It looked like he gave Liverpool the equalizer after a wonderful flowing move, with Steven Gerrard pushing play wide to Glen Johnson, who cut inside and dummied to allow Luis Suarez to pick up possession. The Uruguayan floated a perfect ball to the back post for Carroll, who powered a header on Petr Cech's goal. Whether or not it crossed the line is up for debate, but Cech made a terrific reaction save and pushed it off the bar and back into play. Celebrations quickly turned to disappointment, with neither Phil Dowd nor his linesman on the near side signalling that it completely crossed over.
Liverpool would never recover, and while they continued to press for a second, another chance wouldn't come, with Dalglish and company left to rue an opening hour that condemned their hopes of a domestic cup double.
The excitement and anxiety of the final half-hour is why we watch sport, and why most of us around here are so in love with Liverpool. They're capable of providing moments of unadultered glee, and in a season that's been so difficult, I don't know that any among us are so miserable that they'd deny they were completely captivated by the effort Liverpool put in as the second half came to a close.
But that change certainly doesn't give Liverpool a trophy, and it doesn't even give them any sort of moral victory. Not when they've made the same mistakes so often. Just as nobody would deny their emotional investment as Liverpool searched for the leveler, not a soul who's followed Liverpool with any sort of attention can say they didn't recognize where Liverpool had gone wrong within the opening five minutes.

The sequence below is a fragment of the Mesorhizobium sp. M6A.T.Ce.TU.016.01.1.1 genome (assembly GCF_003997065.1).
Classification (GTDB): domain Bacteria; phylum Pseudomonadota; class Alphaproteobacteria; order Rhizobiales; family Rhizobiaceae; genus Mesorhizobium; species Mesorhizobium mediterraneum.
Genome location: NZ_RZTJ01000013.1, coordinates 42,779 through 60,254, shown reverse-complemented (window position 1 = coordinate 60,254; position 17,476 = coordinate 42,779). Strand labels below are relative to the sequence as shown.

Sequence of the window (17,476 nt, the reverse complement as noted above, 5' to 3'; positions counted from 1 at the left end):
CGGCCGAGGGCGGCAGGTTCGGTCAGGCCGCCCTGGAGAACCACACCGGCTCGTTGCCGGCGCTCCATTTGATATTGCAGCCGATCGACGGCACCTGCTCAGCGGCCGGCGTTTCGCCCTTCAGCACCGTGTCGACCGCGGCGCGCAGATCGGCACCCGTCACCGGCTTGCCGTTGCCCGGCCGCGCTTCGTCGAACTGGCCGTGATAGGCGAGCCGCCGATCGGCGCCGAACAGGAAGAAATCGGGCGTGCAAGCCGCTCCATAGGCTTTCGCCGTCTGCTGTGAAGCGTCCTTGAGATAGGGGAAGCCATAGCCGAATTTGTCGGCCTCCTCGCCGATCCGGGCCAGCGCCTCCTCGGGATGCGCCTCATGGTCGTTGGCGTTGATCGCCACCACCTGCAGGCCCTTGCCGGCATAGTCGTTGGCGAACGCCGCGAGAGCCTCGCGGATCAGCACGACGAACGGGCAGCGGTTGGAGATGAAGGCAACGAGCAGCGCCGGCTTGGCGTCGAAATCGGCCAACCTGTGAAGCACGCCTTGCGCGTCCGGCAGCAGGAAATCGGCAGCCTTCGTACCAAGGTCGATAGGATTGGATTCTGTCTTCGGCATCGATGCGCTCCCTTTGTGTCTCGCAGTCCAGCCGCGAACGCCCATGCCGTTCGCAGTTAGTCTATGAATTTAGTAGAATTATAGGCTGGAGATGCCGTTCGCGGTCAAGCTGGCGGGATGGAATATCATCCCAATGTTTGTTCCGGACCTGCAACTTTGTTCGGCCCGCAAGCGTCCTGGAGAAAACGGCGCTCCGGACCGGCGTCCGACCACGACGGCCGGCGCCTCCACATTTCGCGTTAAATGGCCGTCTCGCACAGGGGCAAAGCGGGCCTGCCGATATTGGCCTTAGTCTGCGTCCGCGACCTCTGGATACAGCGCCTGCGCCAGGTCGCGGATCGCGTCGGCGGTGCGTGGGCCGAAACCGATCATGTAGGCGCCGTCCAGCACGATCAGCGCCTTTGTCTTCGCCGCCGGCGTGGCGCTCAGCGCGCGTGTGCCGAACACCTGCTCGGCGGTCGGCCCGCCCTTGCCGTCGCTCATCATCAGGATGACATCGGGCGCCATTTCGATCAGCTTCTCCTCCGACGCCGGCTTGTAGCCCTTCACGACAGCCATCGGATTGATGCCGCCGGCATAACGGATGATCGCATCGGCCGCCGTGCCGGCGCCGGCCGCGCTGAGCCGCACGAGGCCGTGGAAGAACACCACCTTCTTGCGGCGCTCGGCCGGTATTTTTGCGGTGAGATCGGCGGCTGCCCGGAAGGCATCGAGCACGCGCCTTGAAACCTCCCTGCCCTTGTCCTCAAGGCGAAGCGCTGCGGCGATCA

That doesn't take away the emotion of the closing minutes, but it does align the match as a whole with the frustrating narrative that's dominated Liverpool's season---so close so often, but unable to consistently make the types of decisions that give the club their best chance at winning. Their performance for the first sixty minutes of the match was one we've seen far too often, and we know better than to completely attribute it to the opposition, who, as deserving as they might have been, weren't anywhere near their best.
There's certainly positives to be taken, as there typically are, with Andy Carroll leading the line for plaudits and, as noted with so much frustration, the squad as a whole improving late. Carroll was exactly what we've wanted---dominant in the air, confident, technically adept, and able to channel his passion for the good of the squad. He could and should be given starts in the next two, and with much improved form in the past few weeks and months, it's not an overstatement to say that he could have turned his Liverpool career around. And the play late, despite its futility, gave us reason for hope, which is something that hasn't always been the case. Making changes mid-match hasn't been a strong suit for Liverpool this season, but today they did exactly that, nearly to great effect.
Unfortunately there were just as many negatives, both individually and collectively, but there's little need to rehash each and every one. It was clear for all to see where the glaring weakness in the squad and the management are, and while all involved looked to be better late, I'm just as prone to attribute that to Chelsea's retreat.
Nothing left to play for, but two left on the calendar, and hopefully Liverpool can use the second half today to see out the season in similar style, and head into the summer with a clear idea of how to make things better both in the short- and long-term. That we support them through it all makes today, and so much of this season, painful, but they'll be back.
They have to. They're Liverpool.